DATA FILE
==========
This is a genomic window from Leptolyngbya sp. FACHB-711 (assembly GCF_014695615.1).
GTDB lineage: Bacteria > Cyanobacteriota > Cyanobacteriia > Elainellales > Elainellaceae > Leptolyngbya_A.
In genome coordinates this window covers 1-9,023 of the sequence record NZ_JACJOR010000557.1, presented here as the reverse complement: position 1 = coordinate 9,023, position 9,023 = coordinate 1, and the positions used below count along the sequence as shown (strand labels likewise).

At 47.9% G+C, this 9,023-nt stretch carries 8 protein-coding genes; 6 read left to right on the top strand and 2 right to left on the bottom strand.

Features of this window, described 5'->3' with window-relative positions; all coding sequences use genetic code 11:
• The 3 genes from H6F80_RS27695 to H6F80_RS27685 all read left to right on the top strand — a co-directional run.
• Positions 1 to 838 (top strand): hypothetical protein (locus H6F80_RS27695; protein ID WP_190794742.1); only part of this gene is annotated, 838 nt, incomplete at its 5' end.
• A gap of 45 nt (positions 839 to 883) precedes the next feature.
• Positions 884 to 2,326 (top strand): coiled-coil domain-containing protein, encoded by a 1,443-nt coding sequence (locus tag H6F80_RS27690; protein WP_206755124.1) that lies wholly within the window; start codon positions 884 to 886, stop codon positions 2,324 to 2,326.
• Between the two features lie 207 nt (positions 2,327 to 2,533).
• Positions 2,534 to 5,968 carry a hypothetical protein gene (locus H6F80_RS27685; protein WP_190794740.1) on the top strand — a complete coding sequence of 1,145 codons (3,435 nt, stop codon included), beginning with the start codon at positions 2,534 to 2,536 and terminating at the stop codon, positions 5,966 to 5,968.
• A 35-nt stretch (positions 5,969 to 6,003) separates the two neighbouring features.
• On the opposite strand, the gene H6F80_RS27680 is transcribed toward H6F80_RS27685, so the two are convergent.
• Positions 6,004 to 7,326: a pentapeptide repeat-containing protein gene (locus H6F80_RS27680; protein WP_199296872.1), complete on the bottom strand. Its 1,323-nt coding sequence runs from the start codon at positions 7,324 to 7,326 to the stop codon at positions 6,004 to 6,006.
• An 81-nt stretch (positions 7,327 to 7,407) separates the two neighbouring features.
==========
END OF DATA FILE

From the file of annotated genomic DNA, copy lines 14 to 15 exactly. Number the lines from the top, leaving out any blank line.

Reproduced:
• Positions 6,004 to 7,326: a pentapeptide repeat-containing protein gene (locus H6F80_RS27680; protein WP_199296872.1), complete on the bottom strand. Its 1,323-nt coding sequence runs from the start codon at positions 7,324 to 7,326 to the stop codon at positions 6,004 to 6,006.
• An 81-nt stretch (positions 7,327 to 7,407) separates the two neighbouring features.